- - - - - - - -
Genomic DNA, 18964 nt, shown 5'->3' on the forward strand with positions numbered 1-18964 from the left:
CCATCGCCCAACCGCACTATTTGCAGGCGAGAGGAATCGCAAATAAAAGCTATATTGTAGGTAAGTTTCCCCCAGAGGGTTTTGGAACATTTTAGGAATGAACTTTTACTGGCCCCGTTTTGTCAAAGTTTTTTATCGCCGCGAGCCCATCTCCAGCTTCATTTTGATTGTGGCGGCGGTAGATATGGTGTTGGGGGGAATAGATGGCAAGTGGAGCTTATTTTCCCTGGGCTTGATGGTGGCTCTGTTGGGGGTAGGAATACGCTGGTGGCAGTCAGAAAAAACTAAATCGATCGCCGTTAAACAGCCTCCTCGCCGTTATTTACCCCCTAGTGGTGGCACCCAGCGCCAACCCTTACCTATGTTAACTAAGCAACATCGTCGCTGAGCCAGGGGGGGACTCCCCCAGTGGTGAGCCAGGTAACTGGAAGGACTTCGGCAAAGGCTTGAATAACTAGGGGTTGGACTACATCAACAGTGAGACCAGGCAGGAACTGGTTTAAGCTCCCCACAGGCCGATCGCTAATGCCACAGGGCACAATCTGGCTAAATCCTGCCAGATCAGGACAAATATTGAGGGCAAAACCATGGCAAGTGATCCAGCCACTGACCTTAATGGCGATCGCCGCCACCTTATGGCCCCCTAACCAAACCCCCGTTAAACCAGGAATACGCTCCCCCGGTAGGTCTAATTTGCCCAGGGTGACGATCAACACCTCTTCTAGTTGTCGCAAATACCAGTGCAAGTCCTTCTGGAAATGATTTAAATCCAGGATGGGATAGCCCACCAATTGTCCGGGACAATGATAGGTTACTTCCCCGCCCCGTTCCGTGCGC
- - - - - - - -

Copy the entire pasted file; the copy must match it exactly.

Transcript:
Genomic DNA, 18964 nt, shown 5'->3' on the forward strand with positions numbered 1-18964 from the left:
CCATCGCCCAACCGCACTATTTGCAGGCGAGAGGAATCGCAAATAAAAGCTATATTGTAGGTAAGTTTCCCCCAGAGGGTTTTGGAACATTTTAGGAATGAACTTTTACTGGCCCCGTTTTGTCAAAGTTTTTTATCGCCGCGAGCCCATCTCCAGCTTCATTTTGATTGTGGCGGCGGTAGATATGGTGTTGGGGGGAATAGATGGCAAGTGGAGCTTATTTTCCCTGGGCTTGATGGTGGCTCTGTTGGGGGTAGGAATACGCTGGTGGCAGTCAGAAAAAACTAAATCGATCGCCGTTAAACAGCCTCCTCGCCGTTATTTACCCCCTAGTGGTGGCACCCAGCGCCAACCCTTACCTATGTTAACTAAGCAACATCGTCGCTGAGCCAGGGGGGGACTCCCCCAGTGGTGAGCCAGGTAACTGGAAGGACTTCGGCAAAGGCTTGAATAACTAGGGGTTGGACTACATCAACAGTGAGACCAGGCAGGAACTGGTTTAAGCTCCCCACAGGCCGATCGCTAATGCCACAGGGCACAATCTGGCTAAATCCTGCCAGATCAGGACAAATATTGAGGGCAAAACCATGGCAAGTGATCCAGCCACTGACCTTAATGGCGATCGCCGCCACCTTATGGCCCCCTAACCAAACCCCCGTTAAACCAGGAATACGCTCCCCCGGTAGGTCTAATTTGCCCAGGGTGACGATCAACACCTCTTCTAGTTGTCGCAAATACCAGTGCAAGTCCTTCTGGAAATGATTTAAATCCAGGATGGGATAGCCCACCAATTGTCCGGGACAATGATAGGTTACTTCCCCGCCCCGTTCCGTGCGC